Has A World Gone Social by Ted Coiné and Mark Babbit been sitting on your reading list? Pick up the key ideas in the book with this quick summary.
Social media isn’t a temporary fad that’s only relevant for too-cool-for-school teens and twentysomethings. Today, social media platforms are changing our lives by shaping our decisions and choices. There are over two billion people active on online networks, so social media offers business owners a huge competitive advantage: By reaching customers wherever they are, you’re tapping into a gigantic potential market.
But to see how you can really leverage social media to engage with customers, you need to understand the immense power the consumer holds in this new social age. Today, a single customer has the potential to influence thousands of other people in just a few short moments.
In this summary of A World Gone Social by Ted Coiné and Mark Babbit,You’ll also learn
- why you should encourage your employees to complain about their workplace;
- how to sell shoes on Twitter; and
- why you should never, ever send out automessages.
A World Gone Social Key Idea #1: In the age of social media, the human side of business has become extremely important.
Many still believe that social media is a passing fad, and that popular platforms like Facebook and Twitter will one day simply go away. But these people are dead wrong.
Social media is not only changing the way we live, it’s also profoundly altering the way companies operate by forcing business to prioritize the human side – not just the bottom line.
Here’s one way that’s happening: Social media has produced a strong incentive for companies to create appealing working environments in order to attract top talent.
This wasn’t so important prior to social media, when jobseekers relied on recruiters and HR teams to form an impression of a company. But now, candidates can use websites to consult current and former employees, to find out what working at the company is really like.
Ten years ago, if you were unsatisfied with your job, there was little recourse. Today, however, you can share your experiences online, thus influencing new applicants and potentially limiting your company’s ability to attract top talent.
But social media hasn’t only changed the way companies operate internally, it’s also created a huge shift in the way products are marketed to the public. Today’s marketers are increasingly transferring emphasis to the human side of their products, as well as focusing on how to reach targeted groups of consumers.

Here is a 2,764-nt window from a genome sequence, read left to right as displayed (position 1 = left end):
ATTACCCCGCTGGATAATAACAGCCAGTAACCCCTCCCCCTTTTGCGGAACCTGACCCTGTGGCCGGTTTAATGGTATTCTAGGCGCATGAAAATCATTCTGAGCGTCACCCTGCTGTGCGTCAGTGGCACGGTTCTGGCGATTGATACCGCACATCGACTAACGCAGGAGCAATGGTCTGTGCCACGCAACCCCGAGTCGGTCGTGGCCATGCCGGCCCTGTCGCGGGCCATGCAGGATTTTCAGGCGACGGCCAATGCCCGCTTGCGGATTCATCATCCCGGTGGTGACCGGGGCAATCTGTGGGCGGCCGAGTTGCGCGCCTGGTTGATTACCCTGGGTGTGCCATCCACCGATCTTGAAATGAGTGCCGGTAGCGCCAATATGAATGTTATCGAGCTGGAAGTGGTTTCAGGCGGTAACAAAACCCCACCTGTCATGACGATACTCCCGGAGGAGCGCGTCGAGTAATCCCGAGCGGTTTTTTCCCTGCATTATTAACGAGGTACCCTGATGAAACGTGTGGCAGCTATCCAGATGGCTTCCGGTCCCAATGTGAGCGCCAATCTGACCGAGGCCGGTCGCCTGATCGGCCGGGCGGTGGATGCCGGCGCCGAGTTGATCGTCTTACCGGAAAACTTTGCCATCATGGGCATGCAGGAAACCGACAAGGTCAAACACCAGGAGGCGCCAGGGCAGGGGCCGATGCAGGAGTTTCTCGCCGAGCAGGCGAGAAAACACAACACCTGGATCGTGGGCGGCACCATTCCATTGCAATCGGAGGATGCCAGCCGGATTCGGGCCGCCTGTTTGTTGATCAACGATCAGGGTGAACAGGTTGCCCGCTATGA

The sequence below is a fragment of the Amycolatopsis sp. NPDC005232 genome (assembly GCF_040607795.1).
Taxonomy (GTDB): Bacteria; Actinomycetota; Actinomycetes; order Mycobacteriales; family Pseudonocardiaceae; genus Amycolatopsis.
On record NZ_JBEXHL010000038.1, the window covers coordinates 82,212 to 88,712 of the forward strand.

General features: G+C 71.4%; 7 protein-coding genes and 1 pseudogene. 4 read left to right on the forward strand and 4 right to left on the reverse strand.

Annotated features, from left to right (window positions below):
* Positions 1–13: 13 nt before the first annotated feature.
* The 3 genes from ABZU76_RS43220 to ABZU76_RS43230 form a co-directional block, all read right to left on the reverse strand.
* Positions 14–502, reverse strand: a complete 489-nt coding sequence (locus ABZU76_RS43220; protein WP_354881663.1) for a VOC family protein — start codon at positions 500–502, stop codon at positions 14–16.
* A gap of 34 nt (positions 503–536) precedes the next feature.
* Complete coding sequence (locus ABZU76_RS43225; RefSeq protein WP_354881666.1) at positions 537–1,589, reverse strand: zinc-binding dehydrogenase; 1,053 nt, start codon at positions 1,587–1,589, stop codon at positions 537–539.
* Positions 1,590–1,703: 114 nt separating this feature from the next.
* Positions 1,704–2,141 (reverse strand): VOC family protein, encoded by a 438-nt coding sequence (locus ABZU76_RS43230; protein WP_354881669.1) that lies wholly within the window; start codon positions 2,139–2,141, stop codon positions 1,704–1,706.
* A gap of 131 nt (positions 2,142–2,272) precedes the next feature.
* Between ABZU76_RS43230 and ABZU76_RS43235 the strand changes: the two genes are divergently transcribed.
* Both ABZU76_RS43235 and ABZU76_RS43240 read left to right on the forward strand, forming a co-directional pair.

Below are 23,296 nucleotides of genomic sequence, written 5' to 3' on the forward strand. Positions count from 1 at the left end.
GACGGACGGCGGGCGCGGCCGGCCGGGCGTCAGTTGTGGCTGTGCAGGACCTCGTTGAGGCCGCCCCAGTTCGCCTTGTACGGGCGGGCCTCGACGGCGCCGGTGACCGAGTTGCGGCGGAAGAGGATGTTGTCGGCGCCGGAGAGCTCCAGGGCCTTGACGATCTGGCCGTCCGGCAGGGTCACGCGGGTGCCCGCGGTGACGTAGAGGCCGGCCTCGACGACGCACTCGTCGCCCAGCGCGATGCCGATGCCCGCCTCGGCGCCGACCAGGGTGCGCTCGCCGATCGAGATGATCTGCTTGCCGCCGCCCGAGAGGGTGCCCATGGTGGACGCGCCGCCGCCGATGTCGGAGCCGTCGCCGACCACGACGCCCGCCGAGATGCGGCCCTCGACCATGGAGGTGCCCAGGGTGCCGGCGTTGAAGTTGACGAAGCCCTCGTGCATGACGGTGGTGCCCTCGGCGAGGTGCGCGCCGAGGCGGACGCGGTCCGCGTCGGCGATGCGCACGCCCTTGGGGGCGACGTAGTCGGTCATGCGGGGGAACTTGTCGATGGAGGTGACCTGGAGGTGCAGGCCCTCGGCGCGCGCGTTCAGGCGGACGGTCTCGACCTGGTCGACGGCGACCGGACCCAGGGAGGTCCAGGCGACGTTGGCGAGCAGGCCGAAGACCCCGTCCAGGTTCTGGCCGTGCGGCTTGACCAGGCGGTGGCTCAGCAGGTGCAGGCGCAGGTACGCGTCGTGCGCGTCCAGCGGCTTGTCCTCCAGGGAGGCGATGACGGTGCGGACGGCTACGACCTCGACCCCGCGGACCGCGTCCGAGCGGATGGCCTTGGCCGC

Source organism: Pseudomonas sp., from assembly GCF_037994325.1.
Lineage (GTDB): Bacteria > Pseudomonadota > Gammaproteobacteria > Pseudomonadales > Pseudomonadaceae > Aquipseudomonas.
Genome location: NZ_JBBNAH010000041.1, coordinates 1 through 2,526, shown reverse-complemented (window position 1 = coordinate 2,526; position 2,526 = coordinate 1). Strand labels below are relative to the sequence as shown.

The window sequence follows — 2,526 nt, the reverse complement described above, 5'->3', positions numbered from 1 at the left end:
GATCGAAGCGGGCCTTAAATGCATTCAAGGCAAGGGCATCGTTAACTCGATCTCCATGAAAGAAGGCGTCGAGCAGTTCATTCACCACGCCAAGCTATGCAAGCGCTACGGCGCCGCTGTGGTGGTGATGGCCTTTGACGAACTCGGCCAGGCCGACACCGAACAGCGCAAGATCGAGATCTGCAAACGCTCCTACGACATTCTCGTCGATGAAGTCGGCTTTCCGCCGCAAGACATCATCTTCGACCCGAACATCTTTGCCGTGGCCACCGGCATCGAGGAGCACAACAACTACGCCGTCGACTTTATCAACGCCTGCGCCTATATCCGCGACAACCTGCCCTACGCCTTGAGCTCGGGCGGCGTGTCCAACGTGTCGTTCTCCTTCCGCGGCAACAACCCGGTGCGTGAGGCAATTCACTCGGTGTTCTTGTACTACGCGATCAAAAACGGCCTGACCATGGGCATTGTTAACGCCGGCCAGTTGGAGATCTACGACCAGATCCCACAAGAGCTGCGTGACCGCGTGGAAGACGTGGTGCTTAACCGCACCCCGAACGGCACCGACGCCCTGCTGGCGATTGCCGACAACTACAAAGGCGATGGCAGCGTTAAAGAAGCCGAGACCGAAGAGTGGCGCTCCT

Rolling Stone was once the dominant authority in pop music – but that’s all changed. Today, bloggers and digital influencers are the primary generators of buzz.
And the record industry is paying attention: These digital influencers sometimes receive review copies ahead of major authorities like the New York Times.
So, instead of the huge, top-down systems that once supported a strict hierarchy, today small agents, like start-ups and freelancers, have become increasingly powerful.
A World Gone Social Key Idea #2: A single viral video can irreversibly damage a company’s reputation.
Many companies believe that losing one customer won’t really impact their bottom line. While that might have been true in the past, it’s seriously misguided today.
That’s because social media platforms can amplify a single voice, making it heard by millions of people.
For example, have you ever heard of Dave Carroll? While seated on a parked United Airlines plane, he saw baggage handlers throwing his guitar around on the tarmac. When he was reunited with his guitar at his final destination, Carroll saw that it had been destroyed beyond repair. He tried to resolve the situation with United’s customer service agents, but the airline refused to replace his guitar.
So instead, he recorded a song called “United Breaks Guitars,” which amassed over 14 million views on YouTube. United’s questionable policies got a lot of attention.
Carroll’s story demonstrated the huge power shift that’s occurred between customer and firm. Today, the individual customer does indeed matter.
And within this new climate, it can be hard – and sometimes impossible – to repair a bad reputation. After all, a single viral video or tweet can effectively destroy millions of dollars in marketing efforts.
In Dave Carroll’s case, a new guitar would have cost United $3,500. That’s a paltry sum compared to the losses United suffered to its brand image, when 14 million users were informed about the airline’s bad customer service.
But even non-viral messages can reach enough people to damage a company, because every social media user exists within a network of other users – which means he or she can potentially influence other people’s decisions about whether or not to purchase a product.
Of course, it’s not all bad: social media can also have positive effect on a company’s reputation. And as we’ll see once more, the way the firm treats employees can have a huge impact on its public image.
A World Gone Social Key Idea #3: Engagement with employees and customers via social media is the first step to building a great business.
Every so often, a scandal sweeps through the media, exposing a company’s shameful mistreatment of employees. Although the incident likely won’t destroy the company, it will tar its public image.
Today’s most socially savvy companies do their best to avoid this scenario by engaging with their workers and figuring out how to meet their needs. This is the very first step to building a great business.
That’s because happy employees don’t just boost a company’s reputation, worker well-being is also linked to higher productivity, sales growth, better profits and customer satisfaction. Who wouldn’t want that?
So how do you go about establishing employee engagement at your company? Many CEOs mistakenly believe this is an HR issue. But in fact, it has to come from the top.
Being social with employees through in-person communication or via Twitter or Facebook will make them feel more comfortable and appreciated, which will improve their attitude toward work.